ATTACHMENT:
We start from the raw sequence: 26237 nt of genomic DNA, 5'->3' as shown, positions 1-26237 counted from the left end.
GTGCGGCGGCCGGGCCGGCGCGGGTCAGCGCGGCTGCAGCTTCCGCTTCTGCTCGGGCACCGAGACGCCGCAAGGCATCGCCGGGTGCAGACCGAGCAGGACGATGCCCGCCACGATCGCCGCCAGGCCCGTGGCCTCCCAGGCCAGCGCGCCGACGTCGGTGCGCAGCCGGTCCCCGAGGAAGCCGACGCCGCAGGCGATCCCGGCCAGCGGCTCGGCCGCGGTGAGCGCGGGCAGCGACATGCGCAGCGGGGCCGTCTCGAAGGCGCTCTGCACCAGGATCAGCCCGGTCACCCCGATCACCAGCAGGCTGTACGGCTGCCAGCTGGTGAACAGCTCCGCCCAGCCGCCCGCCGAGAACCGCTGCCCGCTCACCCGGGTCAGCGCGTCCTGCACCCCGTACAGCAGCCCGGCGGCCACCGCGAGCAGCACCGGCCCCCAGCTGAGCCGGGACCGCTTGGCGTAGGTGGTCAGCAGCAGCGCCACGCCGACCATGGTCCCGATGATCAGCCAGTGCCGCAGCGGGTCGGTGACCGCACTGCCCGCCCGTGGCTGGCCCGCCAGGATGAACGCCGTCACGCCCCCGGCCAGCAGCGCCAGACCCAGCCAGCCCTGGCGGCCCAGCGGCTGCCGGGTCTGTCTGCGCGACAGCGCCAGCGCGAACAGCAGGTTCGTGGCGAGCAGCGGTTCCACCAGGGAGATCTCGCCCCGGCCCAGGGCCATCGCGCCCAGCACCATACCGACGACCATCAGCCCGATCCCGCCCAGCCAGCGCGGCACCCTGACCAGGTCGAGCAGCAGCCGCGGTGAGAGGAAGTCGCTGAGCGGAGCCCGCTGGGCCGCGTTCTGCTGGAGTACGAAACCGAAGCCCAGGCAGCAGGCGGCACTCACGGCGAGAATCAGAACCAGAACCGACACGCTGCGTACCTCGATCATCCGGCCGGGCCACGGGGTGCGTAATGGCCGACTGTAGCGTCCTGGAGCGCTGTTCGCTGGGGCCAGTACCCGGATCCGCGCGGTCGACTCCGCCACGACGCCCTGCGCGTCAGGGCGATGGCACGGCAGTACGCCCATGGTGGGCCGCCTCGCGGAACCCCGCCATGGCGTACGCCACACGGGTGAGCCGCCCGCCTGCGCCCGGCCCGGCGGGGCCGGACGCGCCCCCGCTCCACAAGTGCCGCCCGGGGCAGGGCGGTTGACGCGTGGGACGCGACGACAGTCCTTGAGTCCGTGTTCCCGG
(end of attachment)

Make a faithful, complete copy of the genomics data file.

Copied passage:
We start from the raw sequence: 26237 nt of genomic DNA, 5'->3' as shown, positions 1-26237 counted from the left end.
GTGCGGCGGCCGGGCCGGCGCGGGTCAGCGCGGCTGCAGCTTCCGCTTCTGCTCGGGCACCGAGACGCCGCAAGGCATCGCCGGGTGCAGACCGAGCAGGACGATGCCCGCCACGATCGCCGCCAGGCCCGTGGCCTCCCAGGCCAGCGCGCCGACGTCGGTGCGCAGCCGGTCCCCGAGGAAGCCGACGCCGCAGGCGATCCCGGCCAGCGGCTCGGCCGCGGTGAGCGCGGGCAGCGACATGCGCAGCGGGGCCGTCTCGAAGGCGCTCTGCACCAGGATCAGCCCGGTCACCCCGATCACCAGCAGGCTGTACGGCTGCCAGCTGGTGAACAGCTCCGCCCAGCCGCCCGCCGAGAACCGCTGCCCGCTCACCCGGGTCAGCGCGTCCTGCACCCCGTACAGCAGCCCGGCGGCCACCGCGAGCAGCACCGGCCCCCAGCTGAGCCGGGACCGCTTGGCGTAGGTGGTCAGCAGCAGCGCCACGCCGACCATGGTCCCGATGATCAGCCAGTGCCGCAGCGGGTCGGTGACCGCACTGCCCGCCCGTGGCTGGCCCGCCAGGATGAACGCCGTCACGCCCCCGGCCAGCAGCGCCAGACCCAGCCAGCCCTGGCGGCCCAGCGGCTGCCGGGTCTGTCTGCGCGACAGCGCCAGCGCGAACAGCAGGTTCGTGGCGAGCAGCGGTTCCACCAGGGAGATCTCGCCCCGGCCCAGGGCCATCGCGCCCAGCACCATACCGACGACCATCAGCCCGATCCCGCCCAGCCAGCGCGGCACCCTGACCAGGTCGAGCAGCAGCCGCGGTGAGAGGAAGTCGCTGAGCGGAGCCCGCTGGGCCGCGTTCTGCTGGAGTACGAAACCGAAGCCCAGGCAGCAGGCGGCACTCACGGCGAGAATCAGAACCAGAACCGACACGCTGCGTACCTCGATCATCCGGCCGGGCCACGGGGTGCGTAATGGCCGACTGTAGCGTCCTGGAGCGCTGTTCGCTGGGGCCAGTACCCGGATCCGCGCGGTCGACTCCGCCACGACGCCCTGCGCGTCAGGGCGATGGCACGGCAGTACGCCCATGGTGGGCCGCCTCGCGGAACCCCGCCATGGCGTACGCCACACGGGTGAGCCGCCCGCCTGCGCCCGGCCCGGCGGGGCCGGACGCGCCCCCGCTCCACAAGTGCCGCCCGGGGCAGGGCGGTTGACGCGTGGGACGCGACGACAGTCCTTGAGTCCGTGTTCCCGG